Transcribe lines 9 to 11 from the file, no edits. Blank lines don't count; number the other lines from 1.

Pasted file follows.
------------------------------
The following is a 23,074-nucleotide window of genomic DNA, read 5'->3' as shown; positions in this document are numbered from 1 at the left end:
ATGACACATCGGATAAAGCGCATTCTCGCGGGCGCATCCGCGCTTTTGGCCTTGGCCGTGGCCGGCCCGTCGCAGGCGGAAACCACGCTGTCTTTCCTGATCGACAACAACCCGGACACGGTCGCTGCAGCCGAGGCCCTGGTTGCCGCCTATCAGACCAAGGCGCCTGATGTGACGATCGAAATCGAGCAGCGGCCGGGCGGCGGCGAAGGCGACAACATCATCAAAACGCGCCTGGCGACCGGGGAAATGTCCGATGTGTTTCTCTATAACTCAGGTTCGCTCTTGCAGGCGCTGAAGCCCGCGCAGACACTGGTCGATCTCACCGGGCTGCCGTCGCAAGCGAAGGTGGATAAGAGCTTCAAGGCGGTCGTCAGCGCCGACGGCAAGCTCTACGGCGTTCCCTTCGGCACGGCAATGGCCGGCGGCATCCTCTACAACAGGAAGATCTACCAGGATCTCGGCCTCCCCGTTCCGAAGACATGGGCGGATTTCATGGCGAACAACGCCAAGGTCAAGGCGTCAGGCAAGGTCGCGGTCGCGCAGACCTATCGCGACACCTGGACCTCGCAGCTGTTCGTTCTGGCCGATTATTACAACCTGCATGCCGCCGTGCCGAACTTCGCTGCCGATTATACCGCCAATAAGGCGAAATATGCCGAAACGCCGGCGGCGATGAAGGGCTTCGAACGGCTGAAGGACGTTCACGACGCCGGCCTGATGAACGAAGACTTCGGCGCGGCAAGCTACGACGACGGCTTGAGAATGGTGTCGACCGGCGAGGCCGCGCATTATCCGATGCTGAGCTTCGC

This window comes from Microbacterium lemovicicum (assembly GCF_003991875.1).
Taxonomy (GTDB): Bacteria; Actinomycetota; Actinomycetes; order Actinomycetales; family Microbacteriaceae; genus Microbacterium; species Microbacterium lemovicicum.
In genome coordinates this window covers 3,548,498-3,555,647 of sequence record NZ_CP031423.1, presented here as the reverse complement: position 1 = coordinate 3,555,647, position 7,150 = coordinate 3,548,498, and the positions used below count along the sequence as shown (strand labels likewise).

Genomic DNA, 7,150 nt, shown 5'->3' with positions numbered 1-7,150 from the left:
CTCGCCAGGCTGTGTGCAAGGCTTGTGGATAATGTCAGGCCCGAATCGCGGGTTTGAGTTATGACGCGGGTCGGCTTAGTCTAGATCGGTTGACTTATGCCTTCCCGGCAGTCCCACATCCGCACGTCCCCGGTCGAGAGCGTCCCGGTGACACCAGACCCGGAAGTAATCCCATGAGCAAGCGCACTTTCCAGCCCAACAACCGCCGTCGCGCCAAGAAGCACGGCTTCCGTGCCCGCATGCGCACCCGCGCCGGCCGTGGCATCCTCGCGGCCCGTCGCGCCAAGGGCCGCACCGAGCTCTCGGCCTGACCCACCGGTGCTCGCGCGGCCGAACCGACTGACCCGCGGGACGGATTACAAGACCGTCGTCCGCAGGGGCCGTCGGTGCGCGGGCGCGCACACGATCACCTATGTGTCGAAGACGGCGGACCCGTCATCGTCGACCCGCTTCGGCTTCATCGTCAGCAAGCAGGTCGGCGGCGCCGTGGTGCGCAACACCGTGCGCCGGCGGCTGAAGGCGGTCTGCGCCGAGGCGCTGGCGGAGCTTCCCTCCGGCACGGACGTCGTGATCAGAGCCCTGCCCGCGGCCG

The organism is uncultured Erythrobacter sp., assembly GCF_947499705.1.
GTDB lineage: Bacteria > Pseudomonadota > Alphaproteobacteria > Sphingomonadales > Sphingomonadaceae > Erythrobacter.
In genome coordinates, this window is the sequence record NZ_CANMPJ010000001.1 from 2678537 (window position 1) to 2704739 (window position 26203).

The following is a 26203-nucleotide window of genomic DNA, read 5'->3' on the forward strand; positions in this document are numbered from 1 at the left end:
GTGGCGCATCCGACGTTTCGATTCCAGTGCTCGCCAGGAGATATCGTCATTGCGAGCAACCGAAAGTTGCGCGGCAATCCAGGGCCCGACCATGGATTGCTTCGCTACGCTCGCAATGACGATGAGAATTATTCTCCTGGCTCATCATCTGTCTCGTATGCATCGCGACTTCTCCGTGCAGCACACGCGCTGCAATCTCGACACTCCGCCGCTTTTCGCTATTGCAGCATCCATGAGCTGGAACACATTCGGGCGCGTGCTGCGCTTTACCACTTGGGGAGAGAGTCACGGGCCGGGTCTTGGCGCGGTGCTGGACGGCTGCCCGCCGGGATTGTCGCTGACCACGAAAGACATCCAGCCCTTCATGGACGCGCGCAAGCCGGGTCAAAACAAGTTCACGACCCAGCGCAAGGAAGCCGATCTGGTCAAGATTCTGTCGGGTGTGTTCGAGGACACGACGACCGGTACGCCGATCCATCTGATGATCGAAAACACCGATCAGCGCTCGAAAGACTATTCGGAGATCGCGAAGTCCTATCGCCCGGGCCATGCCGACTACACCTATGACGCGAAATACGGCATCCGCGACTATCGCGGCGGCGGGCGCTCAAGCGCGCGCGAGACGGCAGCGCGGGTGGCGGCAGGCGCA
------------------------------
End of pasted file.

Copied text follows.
GTDB lineage: Bacteria > Pseudomonadota > Alphaproteobacteria > Sphingomonadales > Sphingomonadaceae > Erythrobacter.
In genome coordinates, this window is the sequence record NZ_CANMPJ010000001.1 from 2678537 (window position 1) to 2704739 (window position 26203).

The following is a 26203-nucleotide window of genomic DNA, read 5'->3' on the forward strand; positions in this document are numbered from 1 at the left end: